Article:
|Easter Sunday, 2019||April 21, 2019||Easter Sunday||John 20:1-18|
|Good Friday, 2019||April 19, 2019||Good Friday||John 18:1-19:42|
|Maundy Thursday, April 18, 2019||April 18, 2019||Maundy Thursday||John 13:1-17, 31b-35|
|Palm Sunday, Year C||April 14, 2019||Palm Sunday, Year C||Luke 23:26|
|Fifth Sunday in Lent, Year C||April 7, 2019||Fifth Sunday in Lent, Year C||John 12:1-8|
|Fourth Sunday in Lent, Year C||March 31, 2019||Fourth Sunday of Lent, Year C 2019||Joshua 5:9-12;Psalm 32; 2 Corinthians 5:16-21; Luke 15:1-3, 11b-32|
|Third Sunday in Lent, Year C||March 24, 2019||Third Sunday in Lent, Year C||Luke 13:1-9|
|Second Sunday in Lent, Year C||March 17, 2019||Second Sunday in Lent, Year C||Luke 13:31-35,Philippians 3:17-4:1|
|First Sunday in Lent, Year C||March 10, 2019||First Sunday in Lent, Year C||Luke 4:1-13|
|Ash Wednesday, March 6, 2019||March 6, 2019||Ash Wednesday||Isaiah 58:1-12|
|Last Epiphany, March 3, 2019 – Rev. Mark Jefferson||March 3, 2019||Last Epiphany, Year C||Luke 9:28-36, [37-43a]|
|Seventh Sunday after the Epiphany, Year C||February 24, 2019||Seventh Sunday after Epiphany, Year C||Genesis 45:3-11, 15; 1 Corinthians 15:35-38, 42-50; Luke 6:27-38|
|Sixth Sunday after the Epiphany, Year C – “Be a Blessing”||February 17, 2019||Sixth Sunday after Epiphany, Year C 2019||I Corinthians 15:12-20, Luke 6:17-26|
|Fifth Sunday after the Epiphany, Year C||February 10, 2019||Fifth Sunday after the Epiphany, Year C||Luke 5:1-11|
|Fourth Sunday after the Epiphany, Year C||February 3, 2019||Fourth Sunday after the Epiphany, Year C||Jeremiah 1:4-10, Psalm 71:1-6, 1 Corinthians 13:1-13, Luke 4:21-30|
Palm Sunday 2014 reflections
Sermon Date:April 13, 2014
Scripture: Matthew 26:14- 27:66
Liturgy Calendar: Palm Sunday, year A
Each of the items that has been brought to the altar today has something to say to us about the story of the crucifixion and death of Jesus.
And each one of these items has something to say about our human nature, some of the biggest temptations we face, and God’s saving grace for each one of us.
Each Sunday, our altar guild covers the altar in fair linen, a reminder to us of the linen that Joseph of Arimathea wrapped the body of Jesus in before he laid the body in the tomb. The fair linen protects the altar and serves as a table cloth for the bread and the wine that we bring to the altar every week.
This linen cloth reminds us how precious this story of the death and resurrection of Jesus is—a story to treasure in our hearts. When we treat this story with the same reverence and care that Joseph had for the body of our Lord, we can see light and goodness and life growing out of death—the light and goodness and life that God desires for each one of us to have.
The thirty pieces of silver remind us of the danger of greed. Greed separates us from one another, because greed inevitably causes us to take advantage of or to betray other people in order to get something we want. Ultimately, greed leads us to betray God.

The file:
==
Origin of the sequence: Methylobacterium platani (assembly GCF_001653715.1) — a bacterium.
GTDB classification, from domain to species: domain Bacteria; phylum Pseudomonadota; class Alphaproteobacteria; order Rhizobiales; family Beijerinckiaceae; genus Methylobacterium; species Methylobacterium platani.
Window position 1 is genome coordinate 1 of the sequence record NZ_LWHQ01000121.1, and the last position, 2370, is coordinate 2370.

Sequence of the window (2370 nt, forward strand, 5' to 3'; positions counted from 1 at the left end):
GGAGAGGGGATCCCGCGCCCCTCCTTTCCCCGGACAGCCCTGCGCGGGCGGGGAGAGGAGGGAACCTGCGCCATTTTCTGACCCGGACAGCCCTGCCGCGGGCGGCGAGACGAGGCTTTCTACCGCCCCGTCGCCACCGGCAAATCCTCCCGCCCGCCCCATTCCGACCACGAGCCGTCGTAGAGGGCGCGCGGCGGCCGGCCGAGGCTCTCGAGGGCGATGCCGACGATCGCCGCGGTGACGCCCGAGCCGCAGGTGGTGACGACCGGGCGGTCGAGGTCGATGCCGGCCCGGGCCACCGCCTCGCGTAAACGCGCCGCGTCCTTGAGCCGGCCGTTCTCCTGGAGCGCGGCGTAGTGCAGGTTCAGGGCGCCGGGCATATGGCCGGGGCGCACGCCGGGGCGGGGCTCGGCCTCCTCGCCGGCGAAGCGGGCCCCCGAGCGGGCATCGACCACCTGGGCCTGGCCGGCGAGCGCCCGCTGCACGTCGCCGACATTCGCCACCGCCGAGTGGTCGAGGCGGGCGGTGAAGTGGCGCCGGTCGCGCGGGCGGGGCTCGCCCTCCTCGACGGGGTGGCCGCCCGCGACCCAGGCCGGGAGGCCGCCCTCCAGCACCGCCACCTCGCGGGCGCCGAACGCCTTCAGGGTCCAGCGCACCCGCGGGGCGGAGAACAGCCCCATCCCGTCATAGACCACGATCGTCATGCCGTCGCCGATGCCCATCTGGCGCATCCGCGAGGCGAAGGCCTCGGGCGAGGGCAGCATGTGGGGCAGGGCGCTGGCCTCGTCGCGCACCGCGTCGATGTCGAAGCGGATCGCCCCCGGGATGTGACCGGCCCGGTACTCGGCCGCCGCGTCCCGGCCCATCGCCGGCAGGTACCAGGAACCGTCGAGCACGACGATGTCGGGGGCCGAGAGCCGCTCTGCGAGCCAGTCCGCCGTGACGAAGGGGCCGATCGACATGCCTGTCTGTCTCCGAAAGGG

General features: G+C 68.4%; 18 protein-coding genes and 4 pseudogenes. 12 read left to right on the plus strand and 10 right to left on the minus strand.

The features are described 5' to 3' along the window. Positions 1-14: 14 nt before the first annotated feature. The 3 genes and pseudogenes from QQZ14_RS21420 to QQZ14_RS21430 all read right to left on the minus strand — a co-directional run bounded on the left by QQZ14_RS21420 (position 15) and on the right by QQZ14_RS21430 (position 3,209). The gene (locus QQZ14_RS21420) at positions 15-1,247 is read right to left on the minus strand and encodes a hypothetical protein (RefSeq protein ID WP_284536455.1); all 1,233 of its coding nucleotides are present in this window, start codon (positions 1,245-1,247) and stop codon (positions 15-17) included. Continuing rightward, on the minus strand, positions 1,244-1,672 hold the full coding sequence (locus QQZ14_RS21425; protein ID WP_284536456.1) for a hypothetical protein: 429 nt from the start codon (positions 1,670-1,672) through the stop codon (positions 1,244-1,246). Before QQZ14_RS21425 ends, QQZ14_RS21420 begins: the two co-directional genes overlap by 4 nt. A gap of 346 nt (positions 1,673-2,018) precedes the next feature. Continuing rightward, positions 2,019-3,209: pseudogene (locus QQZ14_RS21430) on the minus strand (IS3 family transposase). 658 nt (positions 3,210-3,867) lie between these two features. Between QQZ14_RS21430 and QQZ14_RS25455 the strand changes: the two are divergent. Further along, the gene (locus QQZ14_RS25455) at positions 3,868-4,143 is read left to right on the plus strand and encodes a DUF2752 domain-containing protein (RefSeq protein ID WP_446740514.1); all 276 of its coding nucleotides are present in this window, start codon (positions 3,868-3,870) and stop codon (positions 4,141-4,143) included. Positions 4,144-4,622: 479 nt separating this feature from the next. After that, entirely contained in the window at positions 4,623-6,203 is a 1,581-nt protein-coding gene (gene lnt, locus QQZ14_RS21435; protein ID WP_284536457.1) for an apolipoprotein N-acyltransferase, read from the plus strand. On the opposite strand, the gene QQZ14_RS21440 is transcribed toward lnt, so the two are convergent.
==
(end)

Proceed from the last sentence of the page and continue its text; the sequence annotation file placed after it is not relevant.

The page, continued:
The sword reminds us of our proclivity toward violence as the only ultimate solution for some problems in our lives. Violence and its horrific effects separate us from God and from one another. Jesus chose to be vulnerable rather than violent. He told his disciple to put away the sword, “for those who live by the sword will die by the sword.”
The bowl of water and the towel remind us of our tendency to look the other way at the injustices that are all around us and to deny responsibility for our part in those injustices.
The stone reminds us that we tend to seal away the things in our lives that we believe are dead. If only we could roll the stone away and to seek the new life that God is trying to give us in these dead places in our lives! God is trying each and every moment of our lives to free us from the graves that we are constantly digging for ourselves—and to turn our hearts of stone into hearts of flesh, beating with love.
The scarlet robe and crown remind us of how easy it is to mock others, even if only in our hearts. Mocking others and heaping scorn on them is easy to do when those others are different or see the world differently than we do. Differences create fear—and so mocking another person or group of people serves as a barrier between us and them, and ultimately, as a barrier between us and God.
Only the power of the cross can give us the courage to overcome our greed with generosity.
Only the power of the cross can help us be vulnerable rather than turning to violence out of fear.
Only the power of the cross can help us to see the injustices in this world and give us the energy to do what we can to end those injustices.
Only through the power of the cross can we fulfill the vow we make at baptism to respect the dignity of every human being.
When we open our hands to receive this bread, God’s love broken open for us, and when we drink this wine, then Jesus, who died for us, comes and lives in the midst of us.
And his loving presence with us gives us the courage to go out with open hands and broken open hearts to be his healing presence in the world.